It’s day three of the year 2012. Already! First off, I wish each and every one of you a great year ahead. May you have enough of everything you need to achieve your biggest dream and highest potential, and may you never want for the love, support, strength and confidence to get to where you want to be.
Second, Youssou Ndour – world renowned Senegalese musician – just announced his candidature for Senegal’s presidential election on February 26, 2012! I’ll admit, the first person I thought of when I read the news was Wyclef Jean who put in a similar bid for Haiti’s presidential seat in 2010. But let’s not dwell on that. It’s a new year and if the recent past has been any indication, it’s that anything is possible. Besides, unlike Jean who didn’t even meet the constitutional requirement of having lived in the country for at least five years, Ndour has been very visible on the local scene – mainly through his music – and is also a UN goodwill ambassador.
What are the odds against Ndour? Well, for one thing, experience. While Ndour has already established somewhat of a legacy in promoting Senegalese music, he has very little – if any – experience in politics. Sure, he participated in some of last year’s rallies against current President Abdoulaye Wade and tackles issues like corruption and elitism in his music, but when it comes down to facts, his lack of formal education and experience will be highly scrutinized. That aside, with numerous businesses and a strong stake in media – he owns a TV station and radio – the question of true ‘democracy’ where media independence is concerned might pop up. Think Berlusconi.
I browsed through some comments on Seneweb about Ndour’s candidature, and if those are any indication, these are but some of the challenges that Youssou Ndour might have to face. One of those is getting the religious leaders – who hold a lot of clout in Senegalese society – on his side. That will be no easy feat as some of these Muslim leaders have criticized both Ndour and his music for being ‘unIslamic’. He will have to win the people over, show them that he is capable of succeeding in governance as he has been in music, and also, to build a strong, committed and competent team around him to achieve what he hopes to. Above all, he must not underestimate the enormity of his proposed charge, and should he win, must not turn out to be like ALL the other so-called African leaders we’ve had the misfortune of granting power.
What’s going in his favor? Well, Abdoulaye Wade. After consistently failing to fulfill his promises since first being elected president in 2000, the majority of Senegalese are fed up. There are also fears that he might try to instate his son, Karim Wade (and current Minister of State for International Cooperation, Regional Development, Air Transport, and Infrastructure, AND Energy). Last year seemed to be the final straw when Wade attempted to change the constitution and extend his presidency. People – young, old, men, women, you name it – took to the streets and protested. All this came after equally passionate protests in March dubbed “Y’En A Marre” (We’re fed up) at the height of the food and economic crises and power cuts across the West African nation. Since then, a campaign called “Wade Degage!” (Wade, Get Out!) has been ongoing especially on social media networks pushing for the incumbent to step down.That aside, Senegal might be riding the remnants of the wave of change that swept the Arab world. If Youssou Ndour is able to play up the notion of “Power with the people”, he could potentially draw the strong following he needs in order to win or at least put a considerable dent in Wade’s image as “the only option”.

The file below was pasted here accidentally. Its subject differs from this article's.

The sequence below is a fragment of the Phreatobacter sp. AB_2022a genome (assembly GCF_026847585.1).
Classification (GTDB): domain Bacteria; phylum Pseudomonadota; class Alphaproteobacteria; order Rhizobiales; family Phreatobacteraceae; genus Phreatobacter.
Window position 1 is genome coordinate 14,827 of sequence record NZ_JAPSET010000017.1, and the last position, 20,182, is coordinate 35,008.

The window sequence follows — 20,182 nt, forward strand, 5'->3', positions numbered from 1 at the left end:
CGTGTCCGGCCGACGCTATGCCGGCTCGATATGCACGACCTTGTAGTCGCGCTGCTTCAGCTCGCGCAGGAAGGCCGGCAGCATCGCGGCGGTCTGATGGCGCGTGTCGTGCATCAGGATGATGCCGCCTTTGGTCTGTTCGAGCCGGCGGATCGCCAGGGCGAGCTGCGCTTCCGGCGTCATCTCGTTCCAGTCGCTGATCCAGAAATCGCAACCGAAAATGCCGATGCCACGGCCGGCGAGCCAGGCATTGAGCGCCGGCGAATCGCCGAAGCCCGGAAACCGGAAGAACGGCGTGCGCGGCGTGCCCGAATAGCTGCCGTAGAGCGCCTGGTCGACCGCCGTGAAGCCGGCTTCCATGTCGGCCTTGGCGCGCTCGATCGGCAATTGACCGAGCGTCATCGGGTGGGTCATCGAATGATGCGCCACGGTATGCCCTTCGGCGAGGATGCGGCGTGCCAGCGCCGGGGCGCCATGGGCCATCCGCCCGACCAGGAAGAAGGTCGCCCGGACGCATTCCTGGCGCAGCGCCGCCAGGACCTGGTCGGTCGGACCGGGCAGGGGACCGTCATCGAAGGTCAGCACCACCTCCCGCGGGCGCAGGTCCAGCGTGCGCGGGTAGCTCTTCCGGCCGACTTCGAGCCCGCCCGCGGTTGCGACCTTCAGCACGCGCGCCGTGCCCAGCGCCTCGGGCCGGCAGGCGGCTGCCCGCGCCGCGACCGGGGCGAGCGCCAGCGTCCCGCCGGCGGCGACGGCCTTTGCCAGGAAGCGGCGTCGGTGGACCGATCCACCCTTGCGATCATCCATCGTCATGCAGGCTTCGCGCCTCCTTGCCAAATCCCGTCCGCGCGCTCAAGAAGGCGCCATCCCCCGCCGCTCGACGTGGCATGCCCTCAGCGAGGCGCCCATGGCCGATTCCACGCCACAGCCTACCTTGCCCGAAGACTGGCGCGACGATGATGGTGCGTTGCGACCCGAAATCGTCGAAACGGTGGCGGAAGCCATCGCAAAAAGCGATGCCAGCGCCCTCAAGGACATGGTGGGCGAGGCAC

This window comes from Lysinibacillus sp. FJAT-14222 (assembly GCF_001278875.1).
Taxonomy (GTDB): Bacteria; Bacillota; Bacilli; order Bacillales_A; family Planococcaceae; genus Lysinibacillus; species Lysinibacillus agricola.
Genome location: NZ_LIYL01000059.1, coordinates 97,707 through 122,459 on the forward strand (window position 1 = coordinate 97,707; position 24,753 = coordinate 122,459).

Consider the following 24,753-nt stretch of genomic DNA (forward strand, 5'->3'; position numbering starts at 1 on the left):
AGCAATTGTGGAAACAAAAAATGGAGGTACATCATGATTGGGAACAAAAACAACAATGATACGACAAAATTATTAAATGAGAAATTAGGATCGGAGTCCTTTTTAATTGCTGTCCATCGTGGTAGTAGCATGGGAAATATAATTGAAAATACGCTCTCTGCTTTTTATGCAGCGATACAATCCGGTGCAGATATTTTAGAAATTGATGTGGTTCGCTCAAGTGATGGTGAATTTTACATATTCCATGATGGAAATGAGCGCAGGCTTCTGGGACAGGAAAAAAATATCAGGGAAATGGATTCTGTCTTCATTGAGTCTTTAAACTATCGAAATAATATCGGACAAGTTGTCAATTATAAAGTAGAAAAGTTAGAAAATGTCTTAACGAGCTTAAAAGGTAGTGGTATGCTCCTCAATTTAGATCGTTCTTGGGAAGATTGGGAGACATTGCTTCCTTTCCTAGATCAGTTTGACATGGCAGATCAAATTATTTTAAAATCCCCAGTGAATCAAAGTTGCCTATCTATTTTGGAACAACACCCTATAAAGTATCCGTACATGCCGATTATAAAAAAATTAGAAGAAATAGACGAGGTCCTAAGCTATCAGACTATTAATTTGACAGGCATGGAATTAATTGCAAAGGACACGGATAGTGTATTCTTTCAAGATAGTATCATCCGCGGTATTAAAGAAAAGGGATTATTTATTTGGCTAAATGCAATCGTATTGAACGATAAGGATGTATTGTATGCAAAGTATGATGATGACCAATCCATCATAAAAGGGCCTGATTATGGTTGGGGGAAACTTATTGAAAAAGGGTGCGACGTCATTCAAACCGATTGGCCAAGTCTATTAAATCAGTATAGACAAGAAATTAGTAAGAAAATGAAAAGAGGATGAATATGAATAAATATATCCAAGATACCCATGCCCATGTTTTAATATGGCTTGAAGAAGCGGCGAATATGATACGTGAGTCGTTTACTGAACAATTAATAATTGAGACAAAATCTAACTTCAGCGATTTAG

Personally, I don’t see why Ndour should not run. He’s as legitimate a presidential candidate as any other Senegalese.Some might say he’s even more ‘legitimate’ than say, Karim Wade who barely speaks the national language Wolof. Citizenship aside, I believe leaders are made, and each person deserves the chance to serve their nation as best as they can. If Mr. Ndour thinks he’s up to the charge, give him a shot. What’s there to lose? True, he might not have the experience, but with over ten years under his belt, Wade certainly doesn’t seem to be making things any better, is he? Besides, as Youssou Ndour eloquently put it, “Presidency is a function, not a career.” Many of our leaders have sought to make careers of the solemn charges granted them and look where we are now. I hope Ndour preps himself well and makes the necessary sacrifices, investments, and decisions to ensure that Senegal moves forward in prosperity. Best wishes to Youssou Ndour and to Senegal!
Same goes for all the African countries embarking on elections this year, including my dear country Ghana. Elections are a huge determinant of peace, and I pray that peace presides regardless of who wins what race. That said, and based on unfolding events in Senegal, I wonder if there could ever be an Africa Spring (after Arab Spring). Who knows?